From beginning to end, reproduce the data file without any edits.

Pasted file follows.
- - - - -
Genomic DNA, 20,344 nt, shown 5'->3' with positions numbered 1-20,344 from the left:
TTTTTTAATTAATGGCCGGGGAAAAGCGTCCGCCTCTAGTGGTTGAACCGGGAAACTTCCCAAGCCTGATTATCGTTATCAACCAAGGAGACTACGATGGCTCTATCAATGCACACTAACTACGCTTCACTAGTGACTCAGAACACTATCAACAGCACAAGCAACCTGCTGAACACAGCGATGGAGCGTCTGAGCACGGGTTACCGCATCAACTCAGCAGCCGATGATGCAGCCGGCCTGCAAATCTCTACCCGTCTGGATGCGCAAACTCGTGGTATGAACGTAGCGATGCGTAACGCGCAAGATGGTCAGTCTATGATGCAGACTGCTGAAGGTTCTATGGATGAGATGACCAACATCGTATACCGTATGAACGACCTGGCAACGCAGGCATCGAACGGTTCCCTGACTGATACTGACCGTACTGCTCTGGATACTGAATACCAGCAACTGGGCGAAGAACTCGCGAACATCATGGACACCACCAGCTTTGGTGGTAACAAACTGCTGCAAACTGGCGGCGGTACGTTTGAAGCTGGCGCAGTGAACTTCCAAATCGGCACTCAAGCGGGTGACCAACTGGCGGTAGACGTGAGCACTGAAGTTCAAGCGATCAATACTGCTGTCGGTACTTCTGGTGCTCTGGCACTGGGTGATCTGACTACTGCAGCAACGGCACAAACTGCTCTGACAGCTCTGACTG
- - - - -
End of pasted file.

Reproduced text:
Genomic DNA, 20,344 nt, shown 5'->3' with positions numbered 1-20,344 from the left:
TTTTTTAATTAATGGCCGGGGAAAAGCGTCCGCCTCTAGTGGTTGAACCGGGAAACTTCCCAAGCCTGATTATCGTTATCAACCAAGGAGACTACGATGGCTCTATCAATGCACACTAACTACGCTTCACTAGTGACTCAGAACACTATCAACAGCACAAGCAACCTGCTGAACACAGCGATGGAGCGTCTGAGCACGGGTTACCGCATCAACTCAGCAGCCGATGATGCAGCCGGCCTGCAAATCTCTACCCGTCTGGATGCGCAAACTCGTGGTATGAACGTAGCGATGCGTAACGCGCAAGATGGTCAGTCTATGATGCAGACTGCTGAAGGTTCTATGGATGAGATGACCAACATCGTATACCGTATGAACGACCTGGCAACGCAGGCATCGAACGGTTCCCTGACTGATACTGACCGTACTGCTCTGGATACTGAATACCAGCAACTGGGCGAAGAACTCGCGAACATCATGGACACCACCAGCTTTGGTGGTAACAAACTGCTGCAAACTGGCGGCGGTACGTTTGAAGCTGGCGCAGTGAACTTCCAAATCGGCACTCAAGCGGGTGACCAACTGGCGGTAGACGTGAGCACTGAAGTTCAAGCGATCAATACTGCTGTCGGTACTTCTGGTGCTCTGGCACTGGGTGATCTGACTACTGCAGCAACGGCACAAACTGCTCTGACAGCTCTGACTG